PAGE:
Though he’s often referred to as an “alternative R&B singer,” Jesse Boykins III is the kind of artist who defies classification. Yes, he can be placed within the soul tradition, but his voracious aesthetic eclecticism ranges from afrobeat to trance, acid jazz to glitch, new age to hip hop and beyond, not even to mention his literary influences. Boykins’ latest, “Bartholomew,” was originally released on Soundcloud, then reissued on Def Jam when he signed with the major label in 2017. We spoke to Boykins during his residency at Further Timber Cove: The Expanding Artist, where he was working on writing songs for his next (unannounced) release.
Q: You move freely across a lot of genres, whether it’s hip hop or reggae or soul. How do you define what you’re creating—or don’t you?
I believe people are influenced by the things they enjoy. But as far as labels, I’ve always seen it like a crutch, specifically because I’m a black artist, so if I’m black then I get put in these categories. A lot of times it gets kind of confining, to be a black artist and to be soulful or to speak from the heart or to express emotional vulnerability. So, I never really looked at anything like that. I know the things that I love and they could range greatly. I could listen to Moombahton (a fusion genre of house music and reggaeton created by American DJ and producer Dave Nada in Washington D.C.) for six months and I could put it in my music, but I don’t ever really say that I’m an R&B singer, I’m a soul singer, I’m a jazz singer, I’m a reggae singer, I’m a rapper. I don’t know, I just like to make things. I like sounds. I like telling stories. I think it’s important to speak about connection and express my genuine honesty and perspective and admit mistakes and be human. That’s a thing that at least I respond to in all genres of music is the truth, and some sort of a testimony. So that’s kind of how I like to be.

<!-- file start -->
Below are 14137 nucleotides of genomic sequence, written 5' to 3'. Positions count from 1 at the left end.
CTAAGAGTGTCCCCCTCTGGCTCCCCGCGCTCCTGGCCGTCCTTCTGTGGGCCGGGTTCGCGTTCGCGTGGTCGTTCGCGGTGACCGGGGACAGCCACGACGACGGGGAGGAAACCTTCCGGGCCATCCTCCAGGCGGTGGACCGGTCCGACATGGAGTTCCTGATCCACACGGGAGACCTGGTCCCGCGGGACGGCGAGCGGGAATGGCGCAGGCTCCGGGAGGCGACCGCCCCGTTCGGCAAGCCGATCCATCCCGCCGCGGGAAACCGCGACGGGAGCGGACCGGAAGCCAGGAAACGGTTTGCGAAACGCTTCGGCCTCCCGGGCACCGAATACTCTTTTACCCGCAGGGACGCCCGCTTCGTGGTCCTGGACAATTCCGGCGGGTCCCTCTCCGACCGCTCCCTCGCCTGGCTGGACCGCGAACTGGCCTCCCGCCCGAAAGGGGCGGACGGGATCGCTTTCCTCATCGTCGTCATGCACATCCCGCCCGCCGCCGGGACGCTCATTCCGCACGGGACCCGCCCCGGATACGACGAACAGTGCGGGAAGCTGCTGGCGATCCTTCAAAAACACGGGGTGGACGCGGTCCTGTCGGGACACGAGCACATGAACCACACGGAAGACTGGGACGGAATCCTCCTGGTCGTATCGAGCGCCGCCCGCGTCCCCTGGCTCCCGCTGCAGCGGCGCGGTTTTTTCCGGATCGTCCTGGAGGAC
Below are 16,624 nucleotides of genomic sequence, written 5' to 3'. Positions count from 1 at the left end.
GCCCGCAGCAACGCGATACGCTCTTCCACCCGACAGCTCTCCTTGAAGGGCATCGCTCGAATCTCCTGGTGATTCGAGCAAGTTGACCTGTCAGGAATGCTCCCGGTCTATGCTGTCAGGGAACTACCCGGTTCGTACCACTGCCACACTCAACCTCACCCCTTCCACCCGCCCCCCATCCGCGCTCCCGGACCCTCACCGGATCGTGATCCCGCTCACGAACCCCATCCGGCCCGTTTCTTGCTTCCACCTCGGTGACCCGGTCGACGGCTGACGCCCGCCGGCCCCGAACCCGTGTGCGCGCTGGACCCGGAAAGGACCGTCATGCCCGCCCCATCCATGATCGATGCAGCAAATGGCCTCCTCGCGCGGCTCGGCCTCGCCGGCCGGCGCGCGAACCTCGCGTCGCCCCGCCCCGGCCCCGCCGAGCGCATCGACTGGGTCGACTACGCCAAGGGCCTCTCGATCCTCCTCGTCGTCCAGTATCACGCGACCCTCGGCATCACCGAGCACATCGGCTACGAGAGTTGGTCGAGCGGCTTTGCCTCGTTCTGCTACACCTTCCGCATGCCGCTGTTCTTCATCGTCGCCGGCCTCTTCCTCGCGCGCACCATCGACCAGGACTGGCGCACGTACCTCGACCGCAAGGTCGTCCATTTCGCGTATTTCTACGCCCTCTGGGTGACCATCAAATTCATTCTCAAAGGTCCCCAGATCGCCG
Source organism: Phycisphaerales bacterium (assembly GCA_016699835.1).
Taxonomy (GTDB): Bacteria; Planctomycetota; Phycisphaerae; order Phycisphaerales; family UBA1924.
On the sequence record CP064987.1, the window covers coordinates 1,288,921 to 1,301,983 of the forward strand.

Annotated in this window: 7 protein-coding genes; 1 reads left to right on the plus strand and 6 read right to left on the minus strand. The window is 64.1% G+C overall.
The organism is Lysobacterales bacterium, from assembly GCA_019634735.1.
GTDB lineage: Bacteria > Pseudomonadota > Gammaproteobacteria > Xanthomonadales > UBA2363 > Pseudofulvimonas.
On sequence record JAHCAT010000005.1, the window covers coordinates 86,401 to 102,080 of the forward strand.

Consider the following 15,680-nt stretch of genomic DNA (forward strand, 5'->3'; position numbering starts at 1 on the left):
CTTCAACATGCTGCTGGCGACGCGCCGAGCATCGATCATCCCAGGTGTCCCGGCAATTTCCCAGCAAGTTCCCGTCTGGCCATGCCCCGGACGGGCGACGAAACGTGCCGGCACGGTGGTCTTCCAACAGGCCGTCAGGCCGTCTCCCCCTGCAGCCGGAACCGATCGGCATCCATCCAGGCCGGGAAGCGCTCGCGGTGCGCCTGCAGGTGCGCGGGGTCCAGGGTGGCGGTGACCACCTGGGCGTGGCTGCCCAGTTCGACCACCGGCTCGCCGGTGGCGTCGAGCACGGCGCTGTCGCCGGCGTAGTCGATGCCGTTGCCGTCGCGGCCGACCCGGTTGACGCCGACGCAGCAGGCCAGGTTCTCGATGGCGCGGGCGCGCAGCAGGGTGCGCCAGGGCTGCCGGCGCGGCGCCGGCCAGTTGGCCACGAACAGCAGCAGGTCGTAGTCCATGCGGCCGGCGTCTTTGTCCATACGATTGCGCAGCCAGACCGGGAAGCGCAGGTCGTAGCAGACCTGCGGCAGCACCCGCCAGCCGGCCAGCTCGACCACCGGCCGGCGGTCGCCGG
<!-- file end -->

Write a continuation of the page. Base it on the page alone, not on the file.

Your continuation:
Q: Can you talk about storytelling and how that plays into your work?
Storytelling for me is a very visual thing and I’ve always been very imaginative, and I’ve always liked to put myself in different people’s shoes and try to understand them in that way. It’s like tapping into something and then actually coming out of what you tapped into and being like, wow, I know what just happened and now I want to share it. So that’s kind of how I’ve always looked at it. But it’s also, how do you tell the story? What’s the focus? What’s the end goal of you telling the story? All these things matter, and you have to take them into consideration. I think the best stories are the ones that make you feel like you’re there.
Part creative residency, part cultural exchange, part immersive hospitality experiment, Further brings together artists, writers, scientists, artisans, farmers, designers and other place-makers.
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